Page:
Michael at Reading A1 (I'm considering changing the name of this blog to "Michael at Reading A1 Says" because of how often that attribution appears here.) has read the NYT "Credibility Group" report and makes a bunch of good oberservations. For instance:
Didja catch how those confessions of lapse all seem to go in a single direction? Apparently nobody is more convinced of the Times' liberal bias than the Times itself. This barely even requires comment: the Credibility Group has fully adopted a critique of "labelling," and a rhetoric of "diversity," that only L. Brent Bozell and David Horowitz, respectively, could love—could hardly fail to love, seeing how tirelessly they've been propagandizing these very terms, the state-of the art language of right-wing victimization. Well, it's nice to see that hard work pays off. About the only thing missing here is the Times admitting that its Science section has persecuted Christians by being insufficiently skeptical about evolution.
Language matters after all and no place more than at a newspaper. Michael then asks:
... given the paper's new commitment to "diversity" and fairness in "labeling," is there any doubt where the boom's going to be lowered, first and foremost?
Nope! And up to the diversity plate steps Jodi Wilgoren and Gretchen Ruethling to get us started. They are the NYT reporters who covered the horrible murder of the two young girls in Illinois this week. (Bobo's country) Their story included the following:
By late Monday afternoon, a bouquet of pink and white carnations and a small cross reading "bless this child" had been laid on the doorstep of the Tobias home, where the brown drapes were drawn and no one answered the telephone or a knock on the door. At the park, the swings and merry-go-round were empty, but a collection of stuffed animals and bouquets had sprouted as a shrine.
"Lord God, we pray for the mothers and the dads of these girls," a woman said, as about 30 adults and children bowed their heads and held hands in prayer at the edge of a ravine. "Lord God, we pray for these children. Let us deal with this situation, Lord God, in peace."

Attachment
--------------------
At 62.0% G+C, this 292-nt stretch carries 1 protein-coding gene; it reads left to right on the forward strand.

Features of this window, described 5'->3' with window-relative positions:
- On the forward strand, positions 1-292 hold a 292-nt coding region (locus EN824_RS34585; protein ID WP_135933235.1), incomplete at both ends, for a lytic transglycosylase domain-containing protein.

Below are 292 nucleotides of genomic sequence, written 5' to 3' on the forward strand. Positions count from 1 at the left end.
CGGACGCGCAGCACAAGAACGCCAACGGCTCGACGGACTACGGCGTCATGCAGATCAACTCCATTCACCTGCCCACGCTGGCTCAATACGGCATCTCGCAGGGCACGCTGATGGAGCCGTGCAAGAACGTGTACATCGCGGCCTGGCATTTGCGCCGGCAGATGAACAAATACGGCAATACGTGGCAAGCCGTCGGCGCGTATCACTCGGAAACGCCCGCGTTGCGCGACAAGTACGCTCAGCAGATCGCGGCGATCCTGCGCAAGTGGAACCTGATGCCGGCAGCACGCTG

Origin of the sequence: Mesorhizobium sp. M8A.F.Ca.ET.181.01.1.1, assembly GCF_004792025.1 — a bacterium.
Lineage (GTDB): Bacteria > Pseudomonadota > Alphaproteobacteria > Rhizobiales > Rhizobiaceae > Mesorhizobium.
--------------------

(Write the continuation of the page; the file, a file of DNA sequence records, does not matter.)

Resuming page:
Hundreds of parents and children gathered in a junior high school gymnasium Tuesday night to share information and listen to officials explain how families should help their children cope.
"Zion, you have proven yourself to be one of the strongest communities on the face of the earth," said Lane Harrison, the mayor of Zion, at the meeting. "This evening before you go to bed, get down on your knees and thank God that your children are safe."
The NYT is going down a winding path that's lit with blinding light here. Facts are facts but I'm wondering if they are going to take equal care to search out and work in mentions of spirituality in the wake of tragedies that happen outside of "rural America" or to groups who aren't products of the "Conservative Christian" labelling and noise machines. Of course, how will we know unless we have people on the scene ourselves to watch for expressions of various faiths at every disaster? How much attention paid to their religious expressions is enough? Should the religious practices of criminals be examined as well? Of their families? And what do we think about people, who, when caught in life's cruelest moments, don't publicly cry out to God for strength?
From the NYT Credibility Report:
Both inside and outside the paper, some people feel that we are missing stories because our staff lacks diversity in veiwpoints, intellectual grounding and individual backgrounds. We should look for all manner of diversity. We should seek talented journalists who happen to have military experience, who know rural America first hand, who are at home in different faiths.
I'm with Michael. I'm afraid that this is new "credibility" is going to be a one-way street.